Solved

Is There An Equivalent In Linux Ubuntu v.11.10 64-Bit Of Windows 7's System Restore Features?

Posted on 2012-04-04
2
419 Views
Last Modified: 2012-06-27
Hello. I am using the Linux Ubuntu v.11.10 64-bit operating system. I have a question to ask you:

Is there an equivalent in Linux Ubuntu v.11.10 64-bit of Windows 7's system restore features?

I assume you may know of what 'system restore' is being an expert and aware of the popular features of the competitive operating systems. If your vaguely familiar or forgot what Windows 7's system restore is, here is a quick synopsis  and from the source – a good link: http://windows.microsoft.com/en-US/windows-vista/What-is-System-Restore

Now, I am not sure if such a similar feature or function is presently inherent in Linux Ubuntu v. 11.10 or not? If it is inherently built-in, please direct me to the feature location in Linux Ubuntu. If there is some program/program package in the Ubuntu Software Center part of its repositories, please tell me the name of the program/program package so I may install the program/program package. If there is some online reputable and reliable website that offers the steps in Terminal via apt-get or similar, please provide me the webpage name or weblinks here. Please make sure the webpage provides well explained instructions.

I would be nice regardless of the means to acquire the similar Linux Ubuntu system restore, I hope to have a weblink to the author's description of their prospective program/program package I can read and learn too.    

Please reply.

Thank you!
0
Comment
Question by:Bazingeroo
2 Comments
 
LVL 6

Accepted Solution

by:
Patrick Tallarico earned 500 total points
ID: 37809182
Check out this, I haven't used it yet, but it seems like it should have the options you are looking for.

http://beginlinux.wordpress.com/2010/03/24/back-in-time-system-restore-on-ubuntu/
0
 

Author Closing Comment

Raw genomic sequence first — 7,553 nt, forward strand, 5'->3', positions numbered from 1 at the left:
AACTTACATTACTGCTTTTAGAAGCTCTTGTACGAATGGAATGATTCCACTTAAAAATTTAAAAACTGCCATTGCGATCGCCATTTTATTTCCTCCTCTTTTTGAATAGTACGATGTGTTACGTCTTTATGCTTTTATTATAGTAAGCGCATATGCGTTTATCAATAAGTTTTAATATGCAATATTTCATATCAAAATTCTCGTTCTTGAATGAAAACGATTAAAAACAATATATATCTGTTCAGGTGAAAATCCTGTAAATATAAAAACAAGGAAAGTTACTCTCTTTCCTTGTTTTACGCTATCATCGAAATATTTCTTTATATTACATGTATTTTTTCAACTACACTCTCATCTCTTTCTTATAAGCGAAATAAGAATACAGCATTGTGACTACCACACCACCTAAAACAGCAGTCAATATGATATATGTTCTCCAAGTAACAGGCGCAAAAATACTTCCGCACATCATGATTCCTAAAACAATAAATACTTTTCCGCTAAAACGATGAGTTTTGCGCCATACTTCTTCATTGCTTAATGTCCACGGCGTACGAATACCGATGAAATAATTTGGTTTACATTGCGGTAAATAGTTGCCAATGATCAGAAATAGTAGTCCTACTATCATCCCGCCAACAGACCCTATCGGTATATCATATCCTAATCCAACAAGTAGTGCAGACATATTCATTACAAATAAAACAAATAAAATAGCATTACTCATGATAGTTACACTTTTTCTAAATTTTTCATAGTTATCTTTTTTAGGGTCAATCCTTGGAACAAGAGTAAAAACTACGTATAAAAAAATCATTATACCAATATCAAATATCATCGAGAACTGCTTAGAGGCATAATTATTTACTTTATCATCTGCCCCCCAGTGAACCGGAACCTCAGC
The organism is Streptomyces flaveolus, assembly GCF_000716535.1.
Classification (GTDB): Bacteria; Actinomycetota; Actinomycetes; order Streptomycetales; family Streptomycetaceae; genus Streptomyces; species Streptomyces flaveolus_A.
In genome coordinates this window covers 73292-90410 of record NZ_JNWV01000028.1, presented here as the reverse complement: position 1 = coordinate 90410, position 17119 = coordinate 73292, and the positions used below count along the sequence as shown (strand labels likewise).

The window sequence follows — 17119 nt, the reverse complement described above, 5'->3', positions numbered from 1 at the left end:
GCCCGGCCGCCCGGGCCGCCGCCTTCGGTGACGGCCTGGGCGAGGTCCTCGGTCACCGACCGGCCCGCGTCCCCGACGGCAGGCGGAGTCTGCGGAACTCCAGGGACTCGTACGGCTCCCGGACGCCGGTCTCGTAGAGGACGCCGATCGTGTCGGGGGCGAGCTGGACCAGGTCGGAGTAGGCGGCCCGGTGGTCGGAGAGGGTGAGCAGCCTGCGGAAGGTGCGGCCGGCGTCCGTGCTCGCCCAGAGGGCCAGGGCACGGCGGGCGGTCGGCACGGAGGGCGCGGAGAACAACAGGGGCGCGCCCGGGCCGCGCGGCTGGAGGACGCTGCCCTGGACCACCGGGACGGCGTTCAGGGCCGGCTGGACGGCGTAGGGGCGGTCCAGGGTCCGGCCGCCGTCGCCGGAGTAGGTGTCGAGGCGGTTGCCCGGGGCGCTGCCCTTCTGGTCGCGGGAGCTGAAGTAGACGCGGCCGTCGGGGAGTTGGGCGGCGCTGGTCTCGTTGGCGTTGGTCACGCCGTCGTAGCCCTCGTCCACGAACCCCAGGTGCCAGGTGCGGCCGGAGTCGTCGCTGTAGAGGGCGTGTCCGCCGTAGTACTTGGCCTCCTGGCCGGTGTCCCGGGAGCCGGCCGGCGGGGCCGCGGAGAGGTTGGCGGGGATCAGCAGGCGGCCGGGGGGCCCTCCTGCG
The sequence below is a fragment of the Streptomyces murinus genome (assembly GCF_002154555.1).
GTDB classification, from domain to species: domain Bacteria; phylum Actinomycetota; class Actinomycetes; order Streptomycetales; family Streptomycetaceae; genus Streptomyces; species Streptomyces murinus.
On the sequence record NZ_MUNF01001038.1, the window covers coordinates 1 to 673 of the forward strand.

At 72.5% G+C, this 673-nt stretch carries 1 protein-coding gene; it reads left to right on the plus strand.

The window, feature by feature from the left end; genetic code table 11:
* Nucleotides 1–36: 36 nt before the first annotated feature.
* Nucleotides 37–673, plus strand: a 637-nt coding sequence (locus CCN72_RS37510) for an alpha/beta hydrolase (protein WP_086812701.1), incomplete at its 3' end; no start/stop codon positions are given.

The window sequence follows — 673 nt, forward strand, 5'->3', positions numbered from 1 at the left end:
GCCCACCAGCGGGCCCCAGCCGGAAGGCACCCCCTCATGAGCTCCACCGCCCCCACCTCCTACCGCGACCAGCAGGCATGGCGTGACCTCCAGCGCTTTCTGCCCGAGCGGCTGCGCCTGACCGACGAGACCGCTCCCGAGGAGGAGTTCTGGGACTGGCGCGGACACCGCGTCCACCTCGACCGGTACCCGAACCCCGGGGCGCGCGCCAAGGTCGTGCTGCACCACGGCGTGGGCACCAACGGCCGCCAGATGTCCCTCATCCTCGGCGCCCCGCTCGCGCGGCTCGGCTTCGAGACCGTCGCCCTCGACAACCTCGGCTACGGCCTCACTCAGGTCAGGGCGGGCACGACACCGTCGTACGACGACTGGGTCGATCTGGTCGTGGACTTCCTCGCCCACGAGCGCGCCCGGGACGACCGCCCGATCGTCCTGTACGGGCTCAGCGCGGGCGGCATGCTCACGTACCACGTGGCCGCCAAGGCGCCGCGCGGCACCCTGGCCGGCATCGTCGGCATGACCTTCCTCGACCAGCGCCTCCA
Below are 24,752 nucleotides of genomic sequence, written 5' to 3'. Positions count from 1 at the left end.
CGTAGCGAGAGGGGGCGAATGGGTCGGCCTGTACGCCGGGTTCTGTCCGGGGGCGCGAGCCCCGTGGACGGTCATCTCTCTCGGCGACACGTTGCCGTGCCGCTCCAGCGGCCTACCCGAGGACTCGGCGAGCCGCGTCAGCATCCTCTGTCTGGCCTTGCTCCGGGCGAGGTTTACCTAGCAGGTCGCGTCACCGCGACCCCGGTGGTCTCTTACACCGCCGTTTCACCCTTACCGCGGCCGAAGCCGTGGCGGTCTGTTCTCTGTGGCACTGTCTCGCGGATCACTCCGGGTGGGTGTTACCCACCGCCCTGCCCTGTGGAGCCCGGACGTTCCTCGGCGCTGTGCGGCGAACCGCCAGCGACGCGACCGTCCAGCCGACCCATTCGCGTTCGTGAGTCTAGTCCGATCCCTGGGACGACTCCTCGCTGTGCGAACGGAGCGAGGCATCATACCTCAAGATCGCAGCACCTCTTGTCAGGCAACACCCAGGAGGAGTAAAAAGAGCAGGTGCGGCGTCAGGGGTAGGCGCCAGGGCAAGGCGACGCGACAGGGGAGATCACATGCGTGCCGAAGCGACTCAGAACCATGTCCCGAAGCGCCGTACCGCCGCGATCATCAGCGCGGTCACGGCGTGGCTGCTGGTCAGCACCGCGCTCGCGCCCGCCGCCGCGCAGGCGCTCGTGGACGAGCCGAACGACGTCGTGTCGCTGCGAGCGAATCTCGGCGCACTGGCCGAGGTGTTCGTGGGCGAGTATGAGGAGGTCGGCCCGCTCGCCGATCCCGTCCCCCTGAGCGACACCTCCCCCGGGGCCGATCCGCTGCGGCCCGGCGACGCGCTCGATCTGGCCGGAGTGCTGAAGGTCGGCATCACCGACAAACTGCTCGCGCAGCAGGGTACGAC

by:Bazingeroo
ID: 37818108
@ stpmt11:

Hello. Nice to meet you.

I appreciate your help. It appears from all the comments here (Yes, just you.); this feature is something that is not too common or apparently not desired by Linux users. Something I would think would be just the extreme opposite in terms of this significant value of such a feature/function. What a surprise!

I have conducted the steps in your comment above and in some of these individual steps, I received the following messages at different individual stages of the process:

1. deb: command not found
2. HTTP request sent, awaiting response... 404 Not Found
2012-04-06 21:21:56 ERROR 404: Not Found.
3. gpg: can't open `le-web.key': No such file or directory

I did install of the program ("Back In Time") thru apt-get without any issues. I found it ("Back In Time") with a search in Dash. I have to set it up and some of the settings are a little confusing, honestly.

So, bottom line, I am not sure *IF* this will even work with everything performed so far?!?!?

I am giving you the credit for this question/thread. I think Microsoft Windows has the upper hand here over Linux when it comes to this particular issue if this is what really the only possible answer I get is from EE! VERY SAD, Linux!

Again, thank you!
0

Featured Post

U.S. Department of Agriculture and Acronis Access

With the new era of mobile computing, smartphones and tablets, wireless communications and cloud services, the USDA sought to take advantage of a mobilized workforce and the blurring lines between personal and corporate computing resources.

Question has a verified solution.

If you are experiencing a similar issue, please ask a related question

In my business, I use the LTS (Long Term Support) versions of Linux. My workstations do real work, and so I rarely have the patience to deal with silly problems caused by an upgraded kernel that had experimental software on it to begin with from a r…
It’s 2016. Password authentication should be dead — or at least close to dying. But, unfortunately, it has not traversed Quagga stage yet. Using password authentication is like laundering hotel guest linens with a washboard — it’s Passé.
Learn how to navigate the file tree with the shell. Use pwd to print the current working directory: Use ls to list a directory's contents: Use cd to change to a new directory: Use wildcards instead of typing out long directory names: Use ../ to move…
Connecting to an Amazon Linux EC2 Instance from Windows Using PuTTY.

772 members asked questions and received personalized solutions in the past 7 days.

Join the community of 500,000 technology professionals and ask your questions.

Join & Ask a Question